Winner, A Choice Outstanding Academic Book, 2002 The history of Mexican Americans is a history of the intermingling of races--Indian, White, and Black. This racial history underlies a legacy of racial discrimination against Mexican Americans and their Mexican ancestors that stretches from the Spanish conquest to current battles over ending affirmative action and other assistance programs for ethnic minorities. Asserting the centrality of race in Mexican American history, Martha Menchaca here offers the first interpretive racial history of Mexican Americans, focusing on racial foundations and race relations from prehispanic times to the present. Menchaca uses the concept of racialization to describe the process through which Spanish, Mexican, and U.S. authorities constructed racial status hierarchies that marginalized Mexicans of color and restricted their rights of land ownership. She traces this process from the Spanish colonial period and the introduction of slavery through racial laws affecting Mexican Americans into the late twentieth-century. This re-viewing of familiar history through the lens of race recovers Blacks as important historical actors, links Indians and the mission system in the Southwest to the Mexican American present, and reveals the legal and illegal means by which Mexican Americans lost their land grants.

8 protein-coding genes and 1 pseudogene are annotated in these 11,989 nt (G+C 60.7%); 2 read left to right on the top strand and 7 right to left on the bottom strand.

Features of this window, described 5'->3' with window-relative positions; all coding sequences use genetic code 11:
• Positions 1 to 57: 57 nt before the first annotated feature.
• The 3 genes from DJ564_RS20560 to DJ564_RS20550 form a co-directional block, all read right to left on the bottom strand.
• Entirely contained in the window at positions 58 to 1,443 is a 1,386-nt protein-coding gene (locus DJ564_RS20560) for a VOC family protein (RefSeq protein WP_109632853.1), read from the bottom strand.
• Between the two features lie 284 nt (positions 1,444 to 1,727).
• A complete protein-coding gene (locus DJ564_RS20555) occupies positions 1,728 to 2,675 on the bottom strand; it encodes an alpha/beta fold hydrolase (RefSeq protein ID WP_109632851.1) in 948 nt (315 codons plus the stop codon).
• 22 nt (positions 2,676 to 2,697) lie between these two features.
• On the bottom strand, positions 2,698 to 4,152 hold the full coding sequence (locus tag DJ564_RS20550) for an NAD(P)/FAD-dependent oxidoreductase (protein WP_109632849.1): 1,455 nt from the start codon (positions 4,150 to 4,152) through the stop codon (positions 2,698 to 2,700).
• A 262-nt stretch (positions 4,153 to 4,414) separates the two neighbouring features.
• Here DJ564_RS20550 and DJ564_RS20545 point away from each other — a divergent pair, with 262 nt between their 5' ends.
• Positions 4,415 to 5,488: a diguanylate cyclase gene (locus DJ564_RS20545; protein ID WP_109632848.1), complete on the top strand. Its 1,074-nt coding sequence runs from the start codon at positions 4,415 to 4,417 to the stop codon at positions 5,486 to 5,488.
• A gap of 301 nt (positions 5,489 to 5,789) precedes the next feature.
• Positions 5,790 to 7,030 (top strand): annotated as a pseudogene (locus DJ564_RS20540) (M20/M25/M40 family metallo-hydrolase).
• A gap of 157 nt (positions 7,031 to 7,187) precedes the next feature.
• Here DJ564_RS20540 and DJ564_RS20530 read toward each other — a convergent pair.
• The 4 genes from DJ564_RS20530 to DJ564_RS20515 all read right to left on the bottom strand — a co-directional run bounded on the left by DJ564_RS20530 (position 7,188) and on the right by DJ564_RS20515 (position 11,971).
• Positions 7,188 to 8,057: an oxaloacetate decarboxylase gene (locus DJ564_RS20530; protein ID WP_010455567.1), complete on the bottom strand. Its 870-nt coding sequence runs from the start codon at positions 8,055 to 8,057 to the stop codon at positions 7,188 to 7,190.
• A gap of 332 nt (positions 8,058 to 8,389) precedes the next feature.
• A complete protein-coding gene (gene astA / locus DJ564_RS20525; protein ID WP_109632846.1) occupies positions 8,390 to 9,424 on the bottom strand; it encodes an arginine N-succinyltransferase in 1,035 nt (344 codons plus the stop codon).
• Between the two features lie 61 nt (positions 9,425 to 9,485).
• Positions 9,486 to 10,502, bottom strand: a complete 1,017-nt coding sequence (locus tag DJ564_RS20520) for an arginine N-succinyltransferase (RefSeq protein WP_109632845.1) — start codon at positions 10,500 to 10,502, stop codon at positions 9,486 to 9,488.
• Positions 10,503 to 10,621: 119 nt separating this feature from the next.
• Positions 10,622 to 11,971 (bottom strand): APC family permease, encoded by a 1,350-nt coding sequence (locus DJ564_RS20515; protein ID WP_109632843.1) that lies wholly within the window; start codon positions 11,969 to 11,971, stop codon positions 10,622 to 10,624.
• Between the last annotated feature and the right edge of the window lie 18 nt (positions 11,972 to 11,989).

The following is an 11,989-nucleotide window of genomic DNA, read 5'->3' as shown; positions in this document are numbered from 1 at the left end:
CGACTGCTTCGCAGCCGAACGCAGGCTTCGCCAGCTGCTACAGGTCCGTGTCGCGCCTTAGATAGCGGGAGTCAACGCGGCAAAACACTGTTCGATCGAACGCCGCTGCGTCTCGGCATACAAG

In 1839, rumors of extraordinary yet baffling stone ruins buried within the unmapped jungles of Central America reached two of the world's most intrepid travelers. Seized by the reports, American diplomat John Lloyd Stephens and British artist Frederick Catherwood both already celebrated for their adventures in Egypt, the Holy Land, Greece, and Rome sailed together out of New York Harbor on an expedition into the forbidding rainforests of present-day Honduras, Guatemala, and Mexico. What they found would upend the West's understanding of human history.